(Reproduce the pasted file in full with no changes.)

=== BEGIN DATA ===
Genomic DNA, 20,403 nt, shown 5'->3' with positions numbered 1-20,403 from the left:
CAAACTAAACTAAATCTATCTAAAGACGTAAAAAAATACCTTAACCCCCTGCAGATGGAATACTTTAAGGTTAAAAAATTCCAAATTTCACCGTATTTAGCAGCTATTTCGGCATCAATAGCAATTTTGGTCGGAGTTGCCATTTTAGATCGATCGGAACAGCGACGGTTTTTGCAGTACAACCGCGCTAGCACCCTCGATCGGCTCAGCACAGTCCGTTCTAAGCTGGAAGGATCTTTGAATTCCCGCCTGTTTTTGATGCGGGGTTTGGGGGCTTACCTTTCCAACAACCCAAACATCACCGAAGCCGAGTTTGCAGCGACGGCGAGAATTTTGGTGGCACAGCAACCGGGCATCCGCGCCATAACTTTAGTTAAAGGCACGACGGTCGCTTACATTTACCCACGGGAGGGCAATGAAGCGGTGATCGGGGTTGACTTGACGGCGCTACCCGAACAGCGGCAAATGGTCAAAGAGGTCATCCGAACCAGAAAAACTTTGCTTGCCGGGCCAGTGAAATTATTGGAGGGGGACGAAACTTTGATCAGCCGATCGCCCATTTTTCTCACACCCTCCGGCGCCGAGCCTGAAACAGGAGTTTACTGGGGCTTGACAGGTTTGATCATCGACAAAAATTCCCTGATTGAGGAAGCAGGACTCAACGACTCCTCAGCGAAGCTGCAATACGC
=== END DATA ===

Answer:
Genomic DNA, 20,403 nt, shown 5'->3' with positions numbered 1-20,403 from the left:
CAAACTAAACTAAATCTATCTAAAGACGTAAAAAAATACCTTAACCCCCTGCAGATGGAATACTTTAAGGTTAAAAAATTCCAAATTTCACCGTATTTAGCAGCTATTTCGGCATCAATAGCAATTTTGGTCGGAGTTGCCATTTTAGATCGATCGGAACAGCGACGGTTTTTGCAGTACAACCGCGCTAGCACCCTCGATCGGCTCAGCACAGTCCGTTCTAAGCTGGAAGGATCTTTGAATTCCCGCCTGTTTTTGATGCGGGGTTTGGGGGCTTACCTTTCCAACAACCCAAACATCACCGAAGCCGAGTTTGCAGCGACGGCGAGAATTTTGGTGGCACAGCAACCGGGCATCCGCGCCATAACTTTAGTTAAAGGCACGACGGTCGCTTACATTTACCCACGGGAGGGCAATGAAGCGGTGATCGGGGTTGACTTGACGGCGCTACCCGAACAGCGGCAAATGGTCAAAGAGGTCATCCGAACCAGAAAAACTTTGCTTGCCGGGCCAGTGAAATTATTGGAGGGGGACGAAACTTTGATCAGCCGATCGCCCATTTTTCTCACACCCTCCGGCGCCGAGCCTGAAACAGGAGTTTACTGGGGCTTGACAGGTTTGATCATCGACAAAAATTCCCTGATTGAGGAAGCAGGACTCAACGACTCCTCAGCGAAGCTGCAATACGC